k lets work on this new problem then x^2 -5 x + 1 = 0 then for every odd positive integer n z^n + y^n is divisible by 5
dan815
  • dan815
prove
TrojanPoem
  • TrojanPoem
Lol me ? IDK I am even stuck with 5 more in this book.
dan815
  • dan815
oh this is kidn of silly lol, the sqrt 29 in the roots will cancel out for ever odd integer
dan815
  • dan815
okay well we need a different question
TrojanPoem
  • TrojanPoem
Post here ?
dan815
  • dan815
yeah
TrojanPoem
  • TrojanPoem
Find the coefficient of x^n in the expansion of (1 + x + 2x^2 + 3x^3 + ..... + nx^n)^2
dan815
  • dan815
u can write out on liek a dot product and it will be obvious
TrojanPoem
  • TrojanPoem
Show me
dan815
  • dan815
uh wait no lemme see
dan815
  • dan815
|dw:1434805428709:dw|
dan815
  • dan815
so that series
dan815
  • dan815
|dw:1434805474806:dw|
dan815
  • dan815
|dw:1434805575985:dw|
dan815
  • dan815
n+(n-1)*(n+1)*(n)/2
TrojanPoem
  • TrojanPoem
WOW, seems nice although it's out of my curriculum.
dan815
  • dan815
no no u know this stuff, u know summation of 1+2+3.... +n that formula right
dan815
  • dan815
im just using that to get an expression for the summation
TrojanPoem
  • TrojanPoem
arithmetic ?
dan815
  • dan815
yeah
TrojanPoem
  • TrojanPoem
But I have never seen this E or epslion.
dan815
  • dan815
k ignore that look at the pattern that is coming up, here is a simple example look at a simple example (1+2x+3x^2)^2
dan815
  • dan815
|dw:1434805819564:dw|
dan815
  • dan815
u mulitply the first and last term then the 2nd and 2nd last term 3rd and 3rd last term and u add them all up to get the constant on the nth degree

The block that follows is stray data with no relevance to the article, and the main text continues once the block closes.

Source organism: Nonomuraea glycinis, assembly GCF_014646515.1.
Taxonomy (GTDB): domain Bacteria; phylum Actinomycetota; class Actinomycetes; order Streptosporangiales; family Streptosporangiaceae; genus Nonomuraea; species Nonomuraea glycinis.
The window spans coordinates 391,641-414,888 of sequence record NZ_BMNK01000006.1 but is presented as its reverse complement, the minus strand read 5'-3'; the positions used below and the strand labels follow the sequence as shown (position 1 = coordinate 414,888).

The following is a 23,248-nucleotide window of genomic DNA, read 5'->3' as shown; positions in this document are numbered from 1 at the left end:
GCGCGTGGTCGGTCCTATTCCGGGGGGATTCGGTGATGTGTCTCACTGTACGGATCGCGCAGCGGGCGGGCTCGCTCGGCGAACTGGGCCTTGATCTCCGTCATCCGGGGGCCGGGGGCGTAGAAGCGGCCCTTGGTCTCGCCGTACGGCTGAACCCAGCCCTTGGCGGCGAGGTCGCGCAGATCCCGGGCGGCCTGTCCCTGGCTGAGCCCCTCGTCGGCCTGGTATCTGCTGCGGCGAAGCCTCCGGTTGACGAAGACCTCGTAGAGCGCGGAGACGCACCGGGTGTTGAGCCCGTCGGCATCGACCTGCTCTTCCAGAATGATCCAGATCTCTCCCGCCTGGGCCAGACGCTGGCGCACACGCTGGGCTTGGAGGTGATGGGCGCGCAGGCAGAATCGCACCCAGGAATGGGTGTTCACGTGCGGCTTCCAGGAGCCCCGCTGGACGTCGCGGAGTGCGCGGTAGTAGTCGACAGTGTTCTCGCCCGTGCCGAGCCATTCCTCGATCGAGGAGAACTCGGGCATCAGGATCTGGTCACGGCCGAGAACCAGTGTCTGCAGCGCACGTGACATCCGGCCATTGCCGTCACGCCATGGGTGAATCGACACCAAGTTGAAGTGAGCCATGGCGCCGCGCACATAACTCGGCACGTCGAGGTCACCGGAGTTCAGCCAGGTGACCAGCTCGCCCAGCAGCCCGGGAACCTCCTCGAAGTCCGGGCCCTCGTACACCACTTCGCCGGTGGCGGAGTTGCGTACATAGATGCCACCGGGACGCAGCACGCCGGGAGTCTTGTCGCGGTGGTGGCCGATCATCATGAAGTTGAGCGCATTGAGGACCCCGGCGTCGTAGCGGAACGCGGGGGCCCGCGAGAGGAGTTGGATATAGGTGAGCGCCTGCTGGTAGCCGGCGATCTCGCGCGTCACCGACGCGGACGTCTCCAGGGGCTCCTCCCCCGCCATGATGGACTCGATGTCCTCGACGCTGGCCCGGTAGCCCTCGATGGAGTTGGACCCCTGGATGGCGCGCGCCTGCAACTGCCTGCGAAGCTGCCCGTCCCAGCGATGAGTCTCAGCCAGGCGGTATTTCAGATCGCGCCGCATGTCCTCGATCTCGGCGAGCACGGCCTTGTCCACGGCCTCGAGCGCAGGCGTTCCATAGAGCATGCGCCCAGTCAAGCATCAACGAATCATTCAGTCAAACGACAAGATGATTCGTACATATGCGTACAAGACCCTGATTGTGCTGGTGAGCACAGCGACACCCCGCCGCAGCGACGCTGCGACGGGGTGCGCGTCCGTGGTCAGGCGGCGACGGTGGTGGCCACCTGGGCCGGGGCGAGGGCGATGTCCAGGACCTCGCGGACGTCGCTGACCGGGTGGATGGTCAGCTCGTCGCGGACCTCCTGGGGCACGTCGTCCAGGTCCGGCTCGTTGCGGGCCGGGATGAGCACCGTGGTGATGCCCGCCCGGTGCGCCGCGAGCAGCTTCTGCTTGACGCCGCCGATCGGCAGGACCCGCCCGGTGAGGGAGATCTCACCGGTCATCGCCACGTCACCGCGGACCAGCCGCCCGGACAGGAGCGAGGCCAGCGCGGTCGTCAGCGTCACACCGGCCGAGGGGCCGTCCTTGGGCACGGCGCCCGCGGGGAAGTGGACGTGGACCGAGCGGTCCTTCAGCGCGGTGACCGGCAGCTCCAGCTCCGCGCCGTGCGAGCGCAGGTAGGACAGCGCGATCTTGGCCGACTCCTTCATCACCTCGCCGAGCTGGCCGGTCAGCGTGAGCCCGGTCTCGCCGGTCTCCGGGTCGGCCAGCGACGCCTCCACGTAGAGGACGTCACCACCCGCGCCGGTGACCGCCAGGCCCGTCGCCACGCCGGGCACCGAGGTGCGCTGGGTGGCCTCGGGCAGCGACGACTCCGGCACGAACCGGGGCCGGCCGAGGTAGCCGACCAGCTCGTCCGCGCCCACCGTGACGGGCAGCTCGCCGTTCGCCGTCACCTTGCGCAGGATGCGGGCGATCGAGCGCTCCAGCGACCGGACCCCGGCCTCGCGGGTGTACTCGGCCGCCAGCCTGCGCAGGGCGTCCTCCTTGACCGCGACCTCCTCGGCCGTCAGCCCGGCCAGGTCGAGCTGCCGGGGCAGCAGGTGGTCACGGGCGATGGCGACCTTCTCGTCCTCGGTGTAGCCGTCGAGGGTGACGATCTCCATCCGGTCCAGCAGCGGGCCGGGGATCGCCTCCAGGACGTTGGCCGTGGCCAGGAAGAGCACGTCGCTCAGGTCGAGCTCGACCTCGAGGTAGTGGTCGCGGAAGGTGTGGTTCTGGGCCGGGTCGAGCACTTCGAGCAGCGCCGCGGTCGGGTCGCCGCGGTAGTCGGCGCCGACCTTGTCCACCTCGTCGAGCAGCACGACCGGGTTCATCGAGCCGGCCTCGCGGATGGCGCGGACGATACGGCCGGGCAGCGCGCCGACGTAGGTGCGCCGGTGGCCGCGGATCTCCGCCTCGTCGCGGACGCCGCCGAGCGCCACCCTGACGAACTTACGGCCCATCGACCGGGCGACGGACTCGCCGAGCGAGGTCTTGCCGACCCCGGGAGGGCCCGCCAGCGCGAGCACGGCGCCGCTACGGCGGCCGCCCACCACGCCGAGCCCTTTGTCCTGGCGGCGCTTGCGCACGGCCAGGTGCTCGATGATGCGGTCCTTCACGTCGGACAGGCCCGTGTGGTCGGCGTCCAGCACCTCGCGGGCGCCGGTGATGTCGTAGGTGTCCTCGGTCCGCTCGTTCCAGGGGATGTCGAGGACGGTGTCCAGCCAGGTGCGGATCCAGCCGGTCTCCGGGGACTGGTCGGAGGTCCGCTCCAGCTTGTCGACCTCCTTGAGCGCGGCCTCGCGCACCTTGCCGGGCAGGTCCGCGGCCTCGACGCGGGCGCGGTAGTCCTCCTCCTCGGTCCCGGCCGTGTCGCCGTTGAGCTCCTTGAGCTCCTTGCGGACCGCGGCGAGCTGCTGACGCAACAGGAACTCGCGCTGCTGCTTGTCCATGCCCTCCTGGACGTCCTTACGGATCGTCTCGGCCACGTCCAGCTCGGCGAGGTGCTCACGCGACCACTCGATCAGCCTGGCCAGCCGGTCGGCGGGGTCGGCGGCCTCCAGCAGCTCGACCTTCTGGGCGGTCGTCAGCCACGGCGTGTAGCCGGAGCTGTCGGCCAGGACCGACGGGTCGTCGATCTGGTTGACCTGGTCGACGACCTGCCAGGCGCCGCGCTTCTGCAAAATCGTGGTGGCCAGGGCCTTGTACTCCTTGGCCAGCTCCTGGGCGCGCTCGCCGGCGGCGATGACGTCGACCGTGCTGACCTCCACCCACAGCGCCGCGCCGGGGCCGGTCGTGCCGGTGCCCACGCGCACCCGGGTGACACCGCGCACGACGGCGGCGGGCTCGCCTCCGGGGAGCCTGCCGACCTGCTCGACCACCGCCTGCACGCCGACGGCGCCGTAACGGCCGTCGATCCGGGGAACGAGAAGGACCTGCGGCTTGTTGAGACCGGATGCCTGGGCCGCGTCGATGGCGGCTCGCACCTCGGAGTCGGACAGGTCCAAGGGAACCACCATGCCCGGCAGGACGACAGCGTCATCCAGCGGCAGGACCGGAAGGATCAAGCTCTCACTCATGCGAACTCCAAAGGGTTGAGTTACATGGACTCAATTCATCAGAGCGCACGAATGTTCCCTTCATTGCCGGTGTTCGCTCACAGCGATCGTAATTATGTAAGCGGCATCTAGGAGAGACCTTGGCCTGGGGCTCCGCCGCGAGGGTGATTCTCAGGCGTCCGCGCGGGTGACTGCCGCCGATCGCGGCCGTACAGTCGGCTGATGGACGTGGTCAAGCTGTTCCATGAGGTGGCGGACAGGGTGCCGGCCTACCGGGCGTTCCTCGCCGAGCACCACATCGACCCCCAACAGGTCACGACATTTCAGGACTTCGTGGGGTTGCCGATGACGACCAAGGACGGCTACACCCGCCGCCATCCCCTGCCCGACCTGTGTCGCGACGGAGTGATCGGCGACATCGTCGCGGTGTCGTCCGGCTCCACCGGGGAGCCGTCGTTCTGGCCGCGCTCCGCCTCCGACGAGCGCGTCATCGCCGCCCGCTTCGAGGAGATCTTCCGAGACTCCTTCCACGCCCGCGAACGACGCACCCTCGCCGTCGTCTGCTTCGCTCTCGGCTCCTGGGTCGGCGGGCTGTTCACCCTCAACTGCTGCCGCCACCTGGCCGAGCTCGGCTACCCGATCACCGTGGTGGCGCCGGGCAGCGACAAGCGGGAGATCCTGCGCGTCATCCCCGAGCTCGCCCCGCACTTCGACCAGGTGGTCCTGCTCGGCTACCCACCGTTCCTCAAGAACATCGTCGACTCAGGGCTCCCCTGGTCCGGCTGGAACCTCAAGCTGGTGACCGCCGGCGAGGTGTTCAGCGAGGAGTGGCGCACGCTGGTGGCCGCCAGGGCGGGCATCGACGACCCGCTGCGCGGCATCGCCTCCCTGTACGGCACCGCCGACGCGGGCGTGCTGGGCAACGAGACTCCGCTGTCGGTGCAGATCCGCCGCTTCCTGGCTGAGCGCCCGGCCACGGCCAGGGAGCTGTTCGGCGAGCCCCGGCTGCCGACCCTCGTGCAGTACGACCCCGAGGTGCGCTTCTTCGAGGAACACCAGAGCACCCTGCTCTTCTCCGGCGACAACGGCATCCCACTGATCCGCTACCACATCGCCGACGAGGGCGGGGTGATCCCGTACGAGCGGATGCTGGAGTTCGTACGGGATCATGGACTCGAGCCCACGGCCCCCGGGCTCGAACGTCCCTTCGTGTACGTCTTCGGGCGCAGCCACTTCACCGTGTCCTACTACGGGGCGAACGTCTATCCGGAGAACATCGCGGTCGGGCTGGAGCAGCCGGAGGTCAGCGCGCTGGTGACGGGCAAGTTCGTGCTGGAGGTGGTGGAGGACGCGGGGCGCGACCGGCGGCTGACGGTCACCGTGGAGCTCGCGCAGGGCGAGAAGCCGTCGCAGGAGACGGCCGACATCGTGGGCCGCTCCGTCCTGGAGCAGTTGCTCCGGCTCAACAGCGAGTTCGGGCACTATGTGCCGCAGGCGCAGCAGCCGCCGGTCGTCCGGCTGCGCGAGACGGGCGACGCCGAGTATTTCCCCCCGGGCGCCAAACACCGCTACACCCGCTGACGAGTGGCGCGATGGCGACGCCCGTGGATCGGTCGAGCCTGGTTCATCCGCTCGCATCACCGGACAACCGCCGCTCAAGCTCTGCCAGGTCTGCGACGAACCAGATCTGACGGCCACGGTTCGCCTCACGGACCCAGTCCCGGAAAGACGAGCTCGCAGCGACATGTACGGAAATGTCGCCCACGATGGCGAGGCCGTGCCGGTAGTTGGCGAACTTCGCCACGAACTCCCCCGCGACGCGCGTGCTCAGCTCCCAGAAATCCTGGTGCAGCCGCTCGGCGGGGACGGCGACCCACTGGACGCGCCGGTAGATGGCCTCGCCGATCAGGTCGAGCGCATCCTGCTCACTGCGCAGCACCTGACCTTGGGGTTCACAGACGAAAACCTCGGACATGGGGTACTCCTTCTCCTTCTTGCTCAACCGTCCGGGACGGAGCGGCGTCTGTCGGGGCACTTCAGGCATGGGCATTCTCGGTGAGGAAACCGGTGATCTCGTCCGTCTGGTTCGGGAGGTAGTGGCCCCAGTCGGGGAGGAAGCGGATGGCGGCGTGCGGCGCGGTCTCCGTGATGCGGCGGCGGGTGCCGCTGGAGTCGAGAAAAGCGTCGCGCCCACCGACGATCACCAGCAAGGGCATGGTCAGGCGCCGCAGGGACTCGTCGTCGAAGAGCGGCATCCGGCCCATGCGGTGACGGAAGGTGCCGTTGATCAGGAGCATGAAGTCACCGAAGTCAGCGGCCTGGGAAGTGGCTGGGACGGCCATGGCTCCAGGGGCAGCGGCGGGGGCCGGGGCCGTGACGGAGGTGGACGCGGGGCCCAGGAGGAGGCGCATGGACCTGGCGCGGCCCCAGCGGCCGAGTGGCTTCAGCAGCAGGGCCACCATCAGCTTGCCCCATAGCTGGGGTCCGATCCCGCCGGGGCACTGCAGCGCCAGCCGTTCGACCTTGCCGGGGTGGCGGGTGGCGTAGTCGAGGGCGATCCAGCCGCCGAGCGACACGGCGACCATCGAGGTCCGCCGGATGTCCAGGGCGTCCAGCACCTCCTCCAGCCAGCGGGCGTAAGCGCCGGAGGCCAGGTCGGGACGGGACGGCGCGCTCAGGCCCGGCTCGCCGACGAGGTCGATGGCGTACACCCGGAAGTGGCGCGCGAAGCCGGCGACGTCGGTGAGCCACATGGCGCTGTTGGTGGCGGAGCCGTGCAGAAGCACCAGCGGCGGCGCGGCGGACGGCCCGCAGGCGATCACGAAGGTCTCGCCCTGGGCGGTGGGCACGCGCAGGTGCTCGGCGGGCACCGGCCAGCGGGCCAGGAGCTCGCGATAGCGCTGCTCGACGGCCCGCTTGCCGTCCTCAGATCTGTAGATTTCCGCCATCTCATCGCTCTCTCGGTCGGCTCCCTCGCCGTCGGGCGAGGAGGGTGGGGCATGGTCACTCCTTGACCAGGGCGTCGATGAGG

TrojanPoem
  • TrojanPoem
Each time you are multiplying by x and increase 1 to the coefficeitn
dan815
  • dan815
maybe its easier to see if i write it out in polynomial form
dan815
  • dan815
|dw:1434806006840:dw|
TrojanPoem
  • TrojanPoem
At first I though of solving it as the sum of geometrical like this ( 1 + x+ x^2 + x^3 + x^n + x^2 + x^3 +...+ x^n + x^3 +... +x^n until x^n is alone ) but failed ( too long)
dan815
  • dan815
|dw:1434806044605:dw|
dan815
  • dan815
u do the same thing with your bigger question ull see a pattern and u can see what they add upto
TrojanPoem
  • TrojanPoem
Oh , clarify a bit this multiplication
dan815
  • dan815
because all other multiplications will give different degree term
dan815
  • dan815
hm
dan815
  • dan815
i dunno how else to say it
TrojanPoem
  • TrojanPoem
I got it to some extent , focusing with myself I will get full understanding of it.
TrojanPoem
  • TrojanPoem
Now there is more 4 questions , wanna try ?
dan815
  • dan815
okay try a similar problem, can u tell me waht the coefficient on the n-1 th degree term is
dan815
  • dan815
and sure
TrojanPoem
  • TrojanPoem
let me think
dan815
  • dan815
are you in highschool btw?
TrojanPoem
  • TrojanPoem
yeah, but - not to lie- I never took this until now.
dan815
  • dan815
is this AP algebra?
asnaseer
  • asnaseer
if z,y are indeed the roots of: \(x^2-6x+1=0\) then this implies that: \(z+y=6\implies z=6-y\) therefore: \(z^n+y^n=(6-y)^n+y^n=6^n-n6^{n-1}y+...-y^n+y^n\) Note that the last two terms cancel out leaving an expression that is always a multiple of 6
asnaseer
  • asnaseer
so it cannot be a multiple of 5 for all n - are you sure the question is stated correctly?
TrojanPoem
  • TrojanPoem
I wrote it as It was in the book but maybe typo of the book writer . But WOW you got it
asnaseer
  • asnaseer
looking at the other replies I believe @dan815 proposal is probably correct - i.e. the question must be a misprint of \(x^2-5x+1=0\). With this equation you would indeed get a multiple of 5.
TrojanPoem
  • TrojanPoem
I like this z+y = 6 from the equation really nice !
asnaseer
  • asnaseer
thx :)
dan815
  • dan815
oh allsoo dont forgget to not that equation z+y = 6 z^n + y^n is div by 6 only when n is ODD* positive int same thing with the x^2-5x+1
asnaseer
  • asnaseer
good spot!